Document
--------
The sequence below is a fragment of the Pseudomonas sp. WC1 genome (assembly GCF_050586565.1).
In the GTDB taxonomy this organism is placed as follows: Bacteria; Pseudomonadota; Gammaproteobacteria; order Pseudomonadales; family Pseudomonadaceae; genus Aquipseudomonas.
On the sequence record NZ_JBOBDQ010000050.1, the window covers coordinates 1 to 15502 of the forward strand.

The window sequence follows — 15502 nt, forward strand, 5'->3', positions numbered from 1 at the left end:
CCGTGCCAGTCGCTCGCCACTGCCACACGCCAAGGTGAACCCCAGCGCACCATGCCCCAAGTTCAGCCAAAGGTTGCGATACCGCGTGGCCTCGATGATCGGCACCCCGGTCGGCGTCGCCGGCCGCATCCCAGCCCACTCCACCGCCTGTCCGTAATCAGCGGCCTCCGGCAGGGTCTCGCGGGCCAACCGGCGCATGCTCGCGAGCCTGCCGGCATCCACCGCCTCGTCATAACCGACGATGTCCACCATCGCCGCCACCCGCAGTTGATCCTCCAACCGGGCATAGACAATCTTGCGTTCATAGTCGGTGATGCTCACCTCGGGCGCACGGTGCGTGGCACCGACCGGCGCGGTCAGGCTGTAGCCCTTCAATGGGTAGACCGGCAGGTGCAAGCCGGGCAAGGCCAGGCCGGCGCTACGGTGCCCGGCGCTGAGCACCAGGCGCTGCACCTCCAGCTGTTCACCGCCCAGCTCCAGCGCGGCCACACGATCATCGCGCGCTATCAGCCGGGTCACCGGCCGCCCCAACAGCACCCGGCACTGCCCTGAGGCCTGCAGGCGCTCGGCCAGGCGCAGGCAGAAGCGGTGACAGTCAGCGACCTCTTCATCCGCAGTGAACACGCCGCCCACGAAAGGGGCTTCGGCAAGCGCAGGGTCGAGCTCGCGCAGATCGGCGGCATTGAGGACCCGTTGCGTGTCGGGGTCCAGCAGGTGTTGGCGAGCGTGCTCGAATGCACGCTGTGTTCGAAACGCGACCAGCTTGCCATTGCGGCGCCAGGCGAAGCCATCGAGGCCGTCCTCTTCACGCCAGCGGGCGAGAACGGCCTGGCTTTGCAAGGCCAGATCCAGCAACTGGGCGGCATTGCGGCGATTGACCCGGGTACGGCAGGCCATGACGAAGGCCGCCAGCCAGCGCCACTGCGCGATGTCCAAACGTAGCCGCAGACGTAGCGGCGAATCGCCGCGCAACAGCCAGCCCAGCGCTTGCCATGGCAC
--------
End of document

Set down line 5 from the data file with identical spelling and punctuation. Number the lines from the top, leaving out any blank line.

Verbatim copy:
CCGTGCCAGTCGCTCGCCACTGCCACACGCCAAGGTGAACCCCAGCGCACCATGCCCCAAGTTCAGCCAAAGGTTGCGATACCGCGTGGCCTCGATGATCGGCACCCCGGTCGGCGTCGCCGGCCGCATCCCAGCCCACTCCACCGCCTGTCCGTAATCAGCGGCCTCCGGCAGGGTCTCGCGGGCCAACCGGCGCATGCTCGCGAGCCTGCCGGCATCCACCGCCTCGTCATAACCGACGATGTCCACCATCGCCGCCACCCGCAGTTGATCCTCCAACCGGGCATAGACAATCTTGCGTTCATAGTCGGTGATGCTCACCTCGGGCGCACGGTGCGTGGCACCGACCGGCGCGGTCAGGCTGTAGCCCTTCAATGGGTAGACCGGCAGGTGCAAGCCGGGCAAGGCCAGGCCGGCGCTACGGTGCCCGGCGCTGAGCACCAGGCGCTGCACCTCCAGCTGTTCACCGCCCAGCTCCAGCGCGGCCACACGATCATCGCGCGCTATCAGCCGGGTCACCGGCCGCCCCAACAGCACCCGGCACTGCCCTGAGGCCTGCAGGCGCTCGGCCAGGCGCAGGCAGAAGCGGTGACAGTCAGCGACCTCTTCATCCGCAGTGAACACGCCGCCCACGAAAGGGGCTTCGGCAAGCGCAGGGTCGAGCTCGCGCAGATCGGCGGCATTGAGGACCCGTTGCGTGTCGGGGTCCAGCAGGTGTTGGCGAGCGTGCTCGAATGCACGCTGTGTTCGAAACGCGACCAGCTTGCCATTGCGGCGCCAGGCGAAGCCATCGAGGCCGTCCTCTTCACGCCAGCGGGCGAGAACGGCCTGGCTTTGCAAGGCCAGATCCAGCAACTGGGCGGCATTGCGGCGATTGACCCGGGTACGGCAGGCCATGACGAAGGCCGCCAGCCAGCGCCACTGCGCGATGTCCAAACGTAGCCGCAGACGTAGCGGCGAATCGCCGCGCAACAGCCAGCCCAGCGCTTGCCATGGCAC